2. Climate change is also high on the priority list. Climate risk mitigation strategy needs to be evolved - be it effective water management or adopting to rising temperatures or facing drought situations. Solutions for early warning system can play a vital role in estimating and minimising the risk due to erratic climate change events. We also need to focus on water management and find ways of effective implementation of existing solutions such as water user associations, water rationing etc to benefit the agrarian society. The private sector needs to move from an existing mandatory CSR perspective to a model which incorporates these strategies as a part of their businesses. We hope to see more private sector driven initiatives in the years to come.

3. The focus on developing the startup ecosystem and creation of digital agriculture is likely to continue in the FY 19. We expect to see more incubation happening for developmental and early stage startups while more funding is likely to continue in mid stage startups. It will be interesting to see the success rate of the innovation in the sector.

4. Leveraging the farmer numbers in FPO's: Most FPOs have not yet attained the desired results. Efforts need to be a streamlined process and market dealing of the FPO's. Further, there is a huge potential to monetise the number of farmers getting connected through initiatives such as FPO's. There could be better insurance terms, transit insurance for farm produce, quality assessment infrastructure, precision agriculture solutions for better crop management etc.

5. Water management: Initiatives on water management ranging from watershed management to drip irrigation and water user association can play an important role in the strengthening of the agricultural sector. PMKSY scheme has allocated 50000 crores over the duration of 5 years in these areas. As a part of the allocation, INR 4000 crores has been earmarked under the Per Drop More Crop for improving irrigation efficiency. Interestingly, geo tagging of the assets under the scheme through the Bhuvan app can be useful in monitoring the implementation of it across the country. Further, considering the scarcity of water, there is a strong need to create awareness and a sense of discipline in the end users towards conservation of water. The government agencies needs to be empowered to administer and monitor the use of water in the agricultural systems. Farmers should be incentivised to use water judiciously in areas of abundant availability. May be it is time to have a new slogan “Sinchai me Bachat…. Utare mera Karz” which may provide better rates gives partial loan waivers to farmers who use water judiciously. This may be a more transparent way of loan waivers aimed at incentivising water conservation.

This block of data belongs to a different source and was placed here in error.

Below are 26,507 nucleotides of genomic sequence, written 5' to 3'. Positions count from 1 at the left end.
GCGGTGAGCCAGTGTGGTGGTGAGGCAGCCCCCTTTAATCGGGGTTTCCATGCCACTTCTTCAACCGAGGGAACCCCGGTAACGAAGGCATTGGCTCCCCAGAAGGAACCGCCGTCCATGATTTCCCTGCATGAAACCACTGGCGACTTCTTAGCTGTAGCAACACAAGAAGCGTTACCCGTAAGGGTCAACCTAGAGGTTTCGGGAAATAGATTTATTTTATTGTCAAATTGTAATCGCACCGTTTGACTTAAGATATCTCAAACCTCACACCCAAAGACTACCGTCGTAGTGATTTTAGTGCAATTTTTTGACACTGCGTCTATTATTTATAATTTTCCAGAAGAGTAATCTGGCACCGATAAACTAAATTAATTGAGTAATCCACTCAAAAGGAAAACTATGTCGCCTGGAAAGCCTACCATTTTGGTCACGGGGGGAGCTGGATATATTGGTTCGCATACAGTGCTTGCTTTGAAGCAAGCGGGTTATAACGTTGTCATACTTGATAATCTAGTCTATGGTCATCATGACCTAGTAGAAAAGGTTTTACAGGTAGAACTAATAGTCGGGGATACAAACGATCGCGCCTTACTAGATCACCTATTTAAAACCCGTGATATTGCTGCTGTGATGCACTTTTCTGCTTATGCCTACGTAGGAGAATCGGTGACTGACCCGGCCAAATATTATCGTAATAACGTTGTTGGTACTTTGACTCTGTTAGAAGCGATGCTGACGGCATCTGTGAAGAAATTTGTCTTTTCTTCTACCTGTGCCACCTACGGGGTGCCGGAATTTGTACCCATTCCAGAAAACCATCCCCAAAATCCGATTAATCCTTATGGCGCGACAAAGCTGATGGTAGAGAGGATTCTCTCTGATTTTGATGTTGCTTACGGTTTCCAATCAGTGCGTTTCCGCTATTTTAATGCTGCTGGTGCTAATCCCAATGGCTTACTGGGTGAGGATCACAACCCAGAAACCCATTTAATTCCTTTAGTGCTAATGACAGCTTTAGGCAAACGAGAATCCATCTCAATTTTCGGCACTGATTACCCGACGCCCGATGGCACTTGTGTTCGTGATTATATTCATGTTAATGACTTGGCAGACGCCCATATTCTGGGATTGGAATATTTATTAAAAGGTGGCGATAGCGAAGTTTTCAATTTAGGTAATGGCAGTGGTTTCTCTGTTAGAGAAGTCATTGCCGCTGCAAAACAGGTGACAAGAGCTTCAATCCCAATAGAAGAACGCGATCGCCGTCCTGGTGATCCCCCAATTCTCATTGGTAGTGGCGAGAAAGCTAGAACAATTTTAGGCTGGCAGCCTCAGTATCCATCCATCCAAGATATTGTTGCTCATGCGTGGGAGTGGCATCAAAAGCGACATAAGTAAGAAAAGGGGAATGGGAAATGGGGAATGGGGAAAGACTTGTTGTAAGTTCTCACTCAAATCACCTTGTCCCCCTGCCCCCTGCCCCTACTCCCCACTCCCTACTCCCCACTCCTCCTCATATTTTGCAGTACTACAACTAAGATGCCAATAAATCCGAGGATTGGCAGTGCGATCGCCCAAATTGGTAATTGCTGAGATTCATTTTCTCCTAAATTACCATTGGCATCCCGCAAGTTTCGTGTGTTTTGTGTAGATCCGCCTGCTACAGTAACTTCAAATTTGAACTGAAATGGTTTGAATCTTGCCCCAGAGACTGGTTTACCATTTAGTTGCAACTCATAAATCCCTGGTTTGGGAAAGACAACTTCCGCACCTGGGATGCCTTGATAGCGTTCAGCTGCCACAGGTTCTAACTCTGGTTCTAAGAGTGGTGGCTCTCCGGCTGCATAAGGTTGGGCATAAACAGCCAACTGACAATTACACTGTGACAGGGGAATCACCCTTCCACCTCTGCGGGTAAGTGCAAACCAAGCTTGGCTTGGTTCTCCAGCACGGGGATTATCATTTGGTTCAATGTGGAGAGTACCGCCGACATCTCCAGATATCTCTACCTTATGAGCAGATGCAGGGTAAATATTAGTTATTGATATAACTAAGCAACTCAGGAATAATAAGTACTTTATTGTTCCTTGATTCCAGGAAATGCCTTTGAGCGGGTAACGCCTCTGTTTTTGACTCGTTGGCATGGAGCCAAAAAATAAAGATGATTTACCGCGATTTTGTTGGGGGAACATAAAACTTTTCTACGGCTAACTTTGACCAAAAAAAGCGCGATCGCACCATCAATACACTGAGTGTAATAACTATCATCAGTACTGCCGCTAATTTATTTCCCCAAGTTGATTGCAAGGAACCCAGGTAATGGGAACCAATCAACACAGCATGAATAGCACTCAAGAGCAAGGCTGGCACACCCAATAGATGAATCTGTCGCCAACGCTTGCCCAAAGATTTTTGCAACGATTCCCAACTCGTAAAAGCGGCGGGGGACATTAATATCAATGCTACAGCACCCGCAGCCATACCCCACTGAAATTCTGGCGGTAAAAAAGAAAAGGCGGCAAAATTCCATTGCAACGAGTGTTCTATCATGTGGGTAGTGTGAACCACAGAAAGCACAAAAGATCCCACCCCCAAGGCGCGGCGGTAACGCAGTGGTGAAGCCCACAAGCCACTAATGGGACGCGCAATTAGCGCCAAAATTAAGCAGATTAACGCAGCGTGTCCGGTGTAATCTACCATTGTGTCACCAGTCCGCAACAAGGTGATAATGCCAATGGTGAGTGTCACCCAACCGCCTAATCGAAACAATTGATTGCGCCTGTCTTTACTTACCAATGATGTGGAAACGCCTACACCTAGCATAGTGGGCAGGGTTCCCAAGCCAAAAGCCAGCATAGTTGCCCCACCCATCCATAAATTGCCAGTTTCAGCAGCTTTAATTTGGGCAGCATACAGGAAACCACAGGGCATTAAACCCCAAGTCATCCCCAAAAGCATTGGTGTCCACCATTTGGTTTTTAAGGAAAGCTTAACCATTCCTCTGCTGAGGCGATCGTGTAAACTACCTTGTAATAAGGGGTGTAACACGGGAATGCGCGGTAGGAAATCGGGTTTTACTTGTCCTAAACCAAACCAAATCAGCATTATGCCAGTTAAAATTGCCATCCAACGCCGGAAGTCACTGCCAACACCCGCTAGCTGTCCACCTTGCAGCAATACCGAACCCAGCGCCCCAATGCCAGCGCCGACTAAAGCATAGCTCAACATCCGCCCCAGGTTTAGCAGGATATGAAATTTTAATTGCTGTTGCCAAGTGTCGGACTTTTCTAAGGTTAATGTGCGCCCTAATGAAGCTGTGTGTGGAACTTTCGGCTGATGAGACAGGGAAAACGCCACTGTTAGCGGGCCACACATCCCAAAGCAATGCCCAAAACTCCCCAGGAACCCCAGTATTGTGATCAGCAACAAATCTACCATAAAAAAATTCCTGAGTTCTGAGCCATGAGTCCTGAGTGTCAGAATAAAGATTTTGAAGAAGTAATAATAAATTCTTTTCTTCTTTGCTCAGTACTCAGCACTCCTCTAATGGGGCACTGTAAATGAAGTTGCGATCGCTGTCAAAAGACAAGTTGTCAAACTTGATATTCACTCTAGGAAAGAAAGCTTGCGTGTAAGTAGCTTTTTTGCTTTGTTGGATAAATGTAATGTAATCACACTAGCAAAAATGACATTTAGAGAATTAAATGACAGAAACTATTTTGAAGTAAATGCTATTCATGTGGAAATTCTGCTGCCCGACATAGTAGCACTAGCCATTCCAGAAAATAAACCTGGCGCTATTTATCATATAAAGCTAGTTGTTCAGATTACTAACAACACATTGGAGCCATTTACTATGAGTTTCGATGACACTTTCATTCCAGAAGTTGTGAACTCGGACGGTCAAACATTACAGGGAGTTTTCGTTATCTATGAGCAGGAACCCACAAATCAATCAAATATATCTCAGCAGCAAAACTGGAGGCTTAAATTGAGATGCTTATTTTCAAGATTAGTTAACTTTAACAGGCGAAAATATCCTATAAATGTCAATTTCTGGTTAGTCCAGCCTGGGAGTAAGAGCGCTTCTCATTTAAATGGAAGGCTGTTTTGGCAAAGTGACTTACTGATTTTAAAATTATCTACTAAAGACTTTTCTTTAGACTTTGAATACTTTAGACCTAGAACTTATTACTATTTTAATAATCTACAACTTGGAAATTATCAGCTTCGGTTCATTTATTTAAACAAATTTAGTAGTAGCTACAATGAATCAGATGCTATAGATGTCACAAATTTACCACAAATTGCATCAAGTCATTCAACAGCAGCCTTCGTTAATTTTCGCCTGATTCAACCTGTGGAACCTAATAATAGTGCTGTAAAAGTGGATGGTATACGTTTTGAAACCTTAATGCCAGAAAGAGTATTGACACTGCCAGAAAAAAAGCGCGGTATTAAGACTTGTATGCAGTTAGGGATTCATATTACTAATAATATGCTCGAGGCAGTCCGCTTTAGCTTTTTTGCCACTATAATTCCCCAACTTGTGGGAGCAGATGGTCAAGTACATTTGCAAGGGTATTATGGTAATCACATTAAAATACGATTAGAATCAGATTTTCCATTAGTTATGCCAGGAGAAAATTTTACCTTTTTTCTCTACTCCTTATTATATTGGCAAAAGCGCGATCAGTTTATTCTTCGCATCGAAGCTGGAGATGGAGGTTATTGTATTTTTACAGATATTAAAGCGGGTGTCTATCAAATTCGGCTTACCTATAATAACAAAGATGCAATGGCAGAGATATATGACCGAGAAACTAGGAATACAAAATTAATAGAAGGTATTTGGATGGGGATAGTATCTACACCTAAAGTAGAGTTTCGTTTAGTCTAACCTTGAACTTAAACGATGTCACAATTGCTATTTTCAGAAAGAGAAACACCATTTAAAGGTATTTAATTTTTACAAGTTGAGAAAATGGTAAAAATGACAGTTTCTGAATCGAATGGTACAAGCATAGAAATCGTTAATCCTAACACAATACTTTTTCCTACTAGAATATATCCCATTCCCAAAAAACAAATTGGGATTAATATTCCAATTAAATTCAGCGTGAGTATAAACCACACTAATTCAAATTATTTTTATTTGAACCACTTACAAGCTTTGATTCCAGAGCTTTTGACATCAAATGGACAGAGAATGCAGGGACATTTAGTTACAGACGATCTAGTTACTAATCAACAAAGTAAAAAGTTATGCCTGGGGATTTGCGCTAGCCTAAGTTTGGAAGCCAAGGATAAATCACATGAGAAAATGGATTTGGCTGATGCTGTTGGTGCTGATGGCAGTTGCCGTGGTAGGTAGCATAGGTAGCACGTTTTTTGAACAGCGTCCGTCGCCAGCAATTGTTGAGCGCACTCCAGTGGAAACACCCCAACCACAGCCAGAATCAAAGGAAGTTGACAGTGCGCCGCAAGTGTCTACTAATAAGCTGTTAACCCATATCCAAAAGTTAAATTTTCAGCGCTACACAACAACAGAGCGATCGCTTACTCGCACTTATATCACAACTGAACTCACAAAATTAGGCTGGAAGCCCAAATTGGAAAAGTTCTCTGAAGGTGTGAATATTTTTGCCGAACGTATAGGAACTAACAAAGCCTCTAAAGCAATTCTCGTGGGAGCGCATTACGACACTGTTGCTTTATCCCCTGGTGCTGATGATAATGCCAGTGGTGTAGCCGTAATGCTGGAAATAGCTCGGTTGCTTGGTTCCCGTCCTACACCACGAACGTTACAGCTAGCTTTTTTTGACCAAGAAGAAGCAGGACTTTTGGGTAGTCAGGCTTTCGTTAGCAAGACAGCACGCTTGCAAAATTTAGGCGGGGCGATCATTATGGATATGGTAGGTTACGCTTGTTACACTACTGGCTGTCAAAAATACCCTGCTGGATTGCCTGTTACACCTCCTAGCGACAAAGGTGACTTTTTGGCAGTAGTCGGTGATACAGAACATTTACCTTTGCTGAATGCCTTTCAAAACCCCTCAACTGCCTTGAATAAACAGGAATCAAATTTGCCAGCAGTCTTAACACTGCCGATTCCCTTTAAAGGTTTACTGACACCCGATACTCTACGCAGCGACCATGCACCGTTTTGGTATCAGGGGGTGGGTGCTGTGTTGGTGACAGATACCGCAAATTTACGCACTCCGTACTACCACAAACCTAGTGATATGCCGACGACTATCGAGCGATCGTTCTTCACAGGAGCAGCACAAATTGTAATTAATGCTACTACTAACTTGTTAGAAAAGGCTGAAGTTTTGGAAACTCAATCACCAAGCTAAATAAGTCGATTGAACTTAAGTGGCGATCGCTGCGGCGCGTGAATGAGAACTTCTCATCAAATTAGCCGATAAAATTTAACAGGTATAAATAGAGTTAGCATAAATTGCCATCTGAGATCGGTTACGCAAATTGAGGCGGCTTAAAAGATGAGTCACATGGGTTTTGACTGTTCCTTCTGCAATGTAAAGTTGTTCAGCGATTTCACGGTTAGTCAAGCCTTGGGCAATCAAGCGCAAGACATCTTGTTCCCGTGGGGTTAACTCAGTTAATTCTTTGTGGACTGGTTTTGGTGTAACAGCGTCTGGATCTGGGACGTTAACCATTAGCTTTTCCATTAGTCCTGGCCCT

6. There have been a series of measures to attain self-sufficiency in pulse production. The Accelerated Pulse Production Program (A3P) under the National Food Security Mission, increase in the MSP for pulses, rabi pulse production, integrated development of 60,000 villages under pulse production through Rashtriya Krishi Vikas Yojana (RKVY) and other measures have enabled us to increase pulse production from 17-18 million tonnes to more than 25 million tonnes in the current FY. Apart from the major pulse producing states – MP, UP, Maharashtra and Karnataka, some eastern states were also included for increasing the area under pulse production. The challenge still remains in boosting the productivity of the pulses which currently is 764Kg/ha as compared to a global average productivity of 909 kg/ha.

Views are personal. The author is director & leader - food and agriculture, PwC India.